I grew up in Buenos Aires in what I consider a very representative context towards religion for the country: there is a historical base of Catholicism that feeds many customs and morals, but for the most part the rest is fairly secular.  My grandma would go to church on Sundays, my mother on Christmas, and I would only go there when someone was getting married.  When I moved to the USA later in life I saw a similar thing in the liberal half of the population – the base is now Protestant, the morals have different relative weights but for the purpose of this article are largely the same.

There is also a need, fueled by the religious divide with the other more zealous half of the population, to distance oneself from all things religious and push forward an atheist view. The goal is to base choices on the best available science (like vaccination) as opposed to following what was deemed right and wrong by the scripture of choice. In this context, faith is equated with religion and seen as the enemy of progress and common sense.

xkcd religions
(Original comic here.  Click to see the mouse-over)

If you take a pragmatic approach to a human level, the choices we make have consequences in our lives.  We make those choices based on our own models of the world in what we think would yield the best outcome.  These models have inherent probabilities associated with them, like rolling dice, and as such a level of uncertainty and randomness.  When the outcome meets the model and our expectations, we pride ourselves in our superior understanding of the world and rational choices.  But when the unexpected happens, when unforeseen consequences arise or when we start throwing people and emotions into the mix, the results are blurrier.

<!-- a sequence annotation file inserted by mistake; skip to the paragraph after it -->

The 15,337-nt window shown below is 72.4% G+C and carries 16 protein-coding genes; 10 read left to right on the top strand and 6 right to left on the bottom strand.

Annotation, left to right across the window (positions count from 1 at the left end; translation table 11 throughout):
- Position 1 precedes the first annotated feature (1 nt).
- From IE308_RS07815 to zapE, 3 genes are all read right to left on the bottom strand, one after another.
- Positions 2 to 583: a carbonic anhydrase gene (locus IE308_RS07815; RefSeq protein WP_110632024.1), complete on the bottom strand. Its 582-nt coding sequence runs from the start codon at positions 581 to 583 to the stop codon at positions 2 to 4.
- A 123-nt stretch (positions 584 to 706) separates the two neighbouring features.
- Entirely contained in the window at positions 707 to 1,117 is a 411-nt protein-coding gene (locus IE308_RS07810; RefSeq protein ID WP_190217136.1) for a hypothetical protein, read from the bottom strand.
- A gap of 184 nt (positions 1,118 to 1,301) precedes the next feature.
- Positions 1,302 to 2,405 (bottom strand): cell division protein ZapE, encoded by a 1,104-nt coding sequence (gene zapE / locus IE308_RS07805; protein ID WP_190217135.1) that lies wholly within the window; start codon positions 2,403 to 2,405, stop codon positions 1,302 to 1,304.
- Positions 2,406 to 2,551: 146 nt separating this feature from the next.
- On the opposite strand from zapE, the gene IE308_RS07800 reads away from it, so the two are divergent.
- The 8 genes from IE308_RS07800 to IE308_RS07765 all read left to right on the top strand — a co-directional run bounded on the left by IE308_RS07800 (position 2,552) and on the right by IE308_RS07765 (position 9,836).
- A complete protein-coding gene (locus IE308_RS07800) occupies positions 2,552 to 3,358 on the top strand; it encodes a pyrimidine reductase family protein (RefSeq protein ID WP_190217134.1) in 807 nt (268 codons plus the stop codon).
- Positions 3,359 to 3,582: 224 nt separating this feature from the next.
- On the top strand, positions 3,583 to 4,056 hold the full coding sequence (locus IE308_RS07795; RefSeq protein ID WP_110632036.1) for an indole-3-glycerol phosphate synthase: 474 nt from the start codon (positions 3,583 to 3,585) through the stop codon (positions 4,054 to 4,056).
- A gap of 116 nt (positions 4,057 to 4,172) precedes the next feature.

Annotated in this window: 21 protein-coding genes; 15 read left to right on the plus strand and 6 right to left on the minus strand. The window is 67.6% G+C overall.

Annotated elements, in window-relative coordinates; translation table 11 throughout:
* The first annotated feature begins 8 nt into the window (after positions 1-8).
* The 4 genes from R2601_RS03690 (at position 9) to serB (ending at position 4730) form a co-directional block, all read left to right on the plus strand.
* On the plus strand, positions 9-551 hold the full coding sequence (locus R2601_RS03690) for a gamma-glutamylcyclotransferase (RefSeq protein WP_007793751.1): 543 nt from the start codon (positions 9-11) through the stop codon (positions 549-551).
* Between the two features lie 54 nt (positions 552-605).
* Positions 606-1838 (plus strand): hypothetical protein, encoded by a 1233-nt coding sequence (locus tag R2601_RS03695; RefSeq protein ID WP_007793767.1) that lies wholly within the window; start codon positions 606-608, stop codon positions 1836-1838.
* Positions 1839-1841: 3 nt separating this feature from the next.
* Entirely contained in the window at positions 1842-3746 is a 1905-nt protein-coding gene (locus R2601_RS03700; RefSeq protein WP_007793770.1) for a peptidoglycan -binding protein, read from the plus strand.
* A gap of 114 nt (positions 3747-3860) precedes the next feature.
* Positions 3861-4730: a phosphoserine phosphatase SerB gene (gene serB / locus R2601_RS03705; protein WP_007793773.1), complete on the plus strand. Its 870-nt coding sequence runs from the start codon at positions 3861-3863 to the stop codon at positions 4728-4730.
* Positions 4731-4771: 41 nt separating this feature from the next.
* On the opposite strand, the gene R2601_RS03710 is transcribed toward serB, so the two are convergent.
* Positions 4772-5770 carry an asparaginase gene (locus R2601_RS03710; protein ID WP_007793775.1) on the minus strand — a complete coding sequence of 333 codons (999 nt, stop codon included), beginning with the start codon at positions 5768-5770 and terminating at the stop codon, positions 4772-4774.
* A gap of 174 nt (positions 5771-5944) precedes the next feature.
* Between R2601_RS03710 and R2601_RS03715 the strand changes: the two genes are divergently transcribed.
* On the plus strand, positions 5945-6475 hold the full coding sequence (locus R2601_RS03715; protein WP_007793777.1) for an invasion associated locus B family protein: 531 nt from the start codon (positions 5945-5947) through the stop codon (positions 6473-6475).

In these failure scenarios, the most often answer given by religion is faith: believe in our model of the world and trust that there is a higher-order reason for your current suffering.  Billions often find solace in this answer and atheists tend to reject it wholeheartedly. The engineering answer is to look for new information and update the model accordingly to account for this miscalculation – but what about the times when there is none?
Secular Faith
The answer I believe to be also faith, but a secular kind of faith.  This would be the belief that the model you acted on had a high probability of success but yielded failure on this occasion. The faith comes from understanding the odds and thinking about behavior in the long term, believing that acting on this model was indeed the best thing to do despite a failed sample outcome, and thus continue to act this way in the future. The emotional frustration and the discipline that this conviction requires mimics that of religious belief, which should open a path to empathy and hopefully improve the conversation.

Agree wholeheartedly?  Disagree violently?  Have a  slightly deranged opinion about something completely unrelated to this post? That’s what the comments section is for.